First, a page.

Noel Koenke, a former employee at St. Joseph’s University, has settled her antibias case against the university. Koenke worked at SJU for about seven years. But “hateful” pressure from supervisors to stay in the closet ruined her career, caused her to attempt suicide and resulted in the dissolution of her same-sex marriage. She resigned her position in November 2017, according to court papers.
The settlement was announced by the court on May 27, but its terms were private. “I can confirm that the case has been resolved,” said a university spokeswoman in an email. Attorneys for Koenke declined to comment for this update.
Koenke worked as an assistant director of music and worship at SJU and was beloved by many students. She filed suit in October 2019, claiming the university violated Title IX, which prohibits sex discrimination in educational programs receiving federal funds. Koenke maintained the university had no legal right to harass her. She requested in excess of $150,000 in damages and a court order that the university initiate LGBT sensitivity training for its employees, according to court papers.
In December 2019, officials at St. Joe’s filed a 44-page brief, urging U.S. District Judge Nitza I. Quinones Alejandro to dismiss Koenke’s case as meritless. In its brief, SJU admitted it urged Koenke to be discreet about her marriage but maintained it had a legal right to do so.
In January 2021, Alejandro granted SJU’s request to dismiss Koenke’s lawsuit, noting that the school’s employment matters with its “ministers” were exempt from antibias laws. The judge also referred to Koenke as a “homosexual woman,” which is terminology that’s discouraged by LGBT advocates.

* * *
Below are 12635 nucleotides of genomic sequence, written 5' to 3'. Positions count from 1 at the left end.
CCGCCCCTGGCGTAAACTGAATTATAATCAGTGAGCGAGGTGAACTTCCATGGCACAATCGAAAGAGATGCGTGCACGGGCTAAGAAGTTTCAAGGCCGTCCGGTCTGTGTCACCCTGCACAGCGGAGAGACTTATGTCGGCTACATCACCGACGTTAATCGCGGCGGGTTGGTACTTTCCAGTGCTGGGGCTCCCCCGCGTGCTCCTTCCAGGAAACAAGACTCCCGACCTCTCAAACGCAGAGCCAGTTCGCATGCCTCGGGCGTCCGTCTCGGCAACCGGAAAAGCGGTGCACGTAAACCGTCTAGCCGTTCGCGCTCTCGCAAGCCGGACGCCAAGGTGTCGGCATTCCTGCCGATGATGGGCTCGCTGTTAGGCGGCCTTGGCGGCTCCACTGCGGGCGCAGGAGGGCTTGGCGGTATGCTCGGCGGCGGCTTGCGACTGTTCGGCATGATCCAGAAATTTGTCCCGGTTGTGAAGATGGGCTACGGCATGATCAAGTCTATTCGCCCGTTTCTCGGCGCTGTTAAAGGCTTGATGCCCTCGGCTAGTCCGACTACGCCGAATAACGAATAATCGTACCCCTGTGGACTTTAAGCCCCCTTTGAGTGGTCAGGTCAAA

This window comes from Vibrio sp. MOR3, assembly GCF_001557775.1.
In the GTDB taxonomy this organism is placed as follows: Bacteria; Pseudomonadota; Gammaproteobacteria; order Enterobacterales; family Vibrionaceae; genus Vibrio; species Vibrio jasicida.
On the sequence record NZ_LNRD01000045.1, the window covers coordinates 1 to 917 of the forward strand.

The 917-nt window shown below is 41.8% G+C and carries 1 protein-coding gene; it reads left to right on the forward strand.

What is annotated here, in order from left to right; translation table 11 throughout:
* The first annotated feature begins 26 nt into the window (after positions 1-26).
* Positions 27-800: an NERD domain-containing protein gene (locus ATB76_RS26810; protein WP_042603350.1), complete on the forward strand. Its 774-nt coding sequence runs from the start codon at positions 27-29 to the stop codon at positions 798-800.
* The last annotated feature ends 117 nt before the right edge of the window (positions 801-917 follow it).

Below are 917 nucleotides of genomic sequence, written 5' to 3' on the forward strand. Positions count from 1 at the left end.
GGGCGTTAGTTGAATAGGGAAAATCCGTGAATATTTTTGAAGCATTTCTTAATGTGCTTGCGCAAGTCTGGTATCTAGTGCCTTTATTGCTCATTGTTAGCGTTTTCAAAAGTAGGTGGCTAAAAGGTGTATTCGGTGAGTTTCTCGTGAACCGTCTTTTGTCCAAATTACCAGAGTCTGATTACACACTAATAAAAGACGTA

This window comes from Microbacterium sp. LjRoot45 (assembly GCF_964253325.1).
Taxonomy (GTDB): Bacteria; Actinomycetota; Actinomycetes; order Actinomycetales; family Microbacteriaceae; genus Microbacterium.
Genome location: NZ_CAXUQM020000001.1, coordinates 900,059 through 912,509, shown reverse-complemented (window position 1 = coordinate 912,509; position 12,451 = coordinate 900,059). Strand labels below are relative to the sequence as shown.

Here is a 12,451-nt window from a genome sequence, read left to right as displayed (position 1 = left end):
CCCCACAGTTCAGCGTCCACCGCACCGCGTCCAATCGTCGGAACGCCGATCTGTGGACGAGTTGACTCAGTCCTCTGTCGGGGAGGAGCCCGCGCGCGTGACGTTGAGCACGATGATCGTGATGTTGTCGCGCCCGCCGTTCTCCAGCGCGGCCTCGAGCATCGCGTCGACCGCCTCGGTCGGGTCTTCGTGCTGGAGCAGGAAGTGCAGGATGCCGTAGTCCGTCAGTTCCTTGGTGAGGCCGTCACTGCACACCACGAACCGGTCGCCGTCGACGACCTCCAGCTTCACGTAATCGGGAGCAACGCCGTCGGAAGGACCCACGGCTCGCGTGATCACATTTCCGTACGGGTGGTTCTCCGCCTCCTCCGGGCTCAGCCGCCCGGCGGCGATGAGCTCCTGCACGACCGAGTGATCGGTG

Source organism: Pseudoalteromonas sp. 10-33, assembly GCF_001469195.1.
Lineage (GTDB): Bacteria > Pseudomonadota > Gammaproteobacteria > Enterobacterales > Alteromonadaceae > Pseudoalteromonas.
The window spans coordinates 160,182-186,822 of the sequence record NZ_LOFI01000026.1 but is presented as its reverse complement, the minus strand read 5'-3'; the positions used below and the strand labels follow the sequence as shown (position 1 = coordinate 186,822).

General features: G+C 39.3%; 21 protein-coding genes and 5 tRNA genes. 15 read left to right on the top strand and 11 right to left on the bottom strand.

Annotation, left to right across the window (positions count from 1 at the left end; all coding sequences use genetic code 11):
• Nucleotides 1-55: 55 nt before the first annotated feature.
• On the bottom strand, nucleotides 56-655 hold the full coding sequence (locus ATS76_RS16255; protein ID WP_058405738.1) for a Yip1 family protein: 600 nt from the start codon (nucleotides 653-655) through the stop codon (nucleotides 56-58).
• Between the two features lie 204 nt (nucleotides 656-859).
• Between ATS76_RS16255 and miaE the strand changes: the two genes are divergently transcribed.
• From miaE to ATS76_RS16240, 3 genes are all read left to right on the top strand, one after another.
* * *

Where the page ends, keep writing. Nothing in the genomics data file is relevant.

GLAAD issued a statement decrying Alejandro’s terminology, adding: “The blatant discrimination Noel Koenke unfortunately endured from her previous employer should not be legal under any circumstances. An overwhelming majority of Americans, from all faiths, believe discrimination against LGBTQ people should be illegal. Until all employers, the law and the judicial system catch up to those core values of equal treatment, the least federal judges could do is address people who come before them accurately and respectfully.”
In February, Koenke filed an appeal at the Third Circuit Court of Appeals. LGBT advocates expressed hope that a favorable appellate ruling would provide important employment protections for LGBT workers within the Third Circuit, which covers Pennsylvania, New Jersey, Delaware, and the Virgin Islands.
Several advocacy groups supported Koenke, including Americans United for the Separation of Church and State; the National Women’s Law Center; New Ways Ministry, Dignity USA; and TransCatholic. They said the U.S. Constitution didn’t give SJU a right to harass Koenke.
Appellate papers described the alleged abuse endured by Koenke. “[Koenke] was forced to refrain from disclosing that she was part of a same-sex couple, including by being encouraged and expected to lie about her sexual orientation and her spouse, both during work hours and outside of work,” the papers alleged. “The double-life forced on Ms. Koenke took a severe emotional and psychological toll, and she eventually quit her job.”
Koenke’s attorneys wanted the Third Circuit to rule on whether the “ministerial exception to the First Amendment to the U.S. Constitution categorically bars all of Ms. Koenke’s employment-discrimination claims against the University, including her [hostile work environment claim],” according to appellate papers.
In a previous statement, a university spokesperson denied that Koenke was mistreated by the university. “Saint Joseph’s University did not discriminate against Noel Koenke,” the spokesperson said, in an email. “Quite the contrary, we treated her with dignity and respect, which is consistent with our mission and ethos. Saint Joseph’s is a mission-driven university committed to offering an inclusive environment for all students and employees, including members of the LGBTQ community.”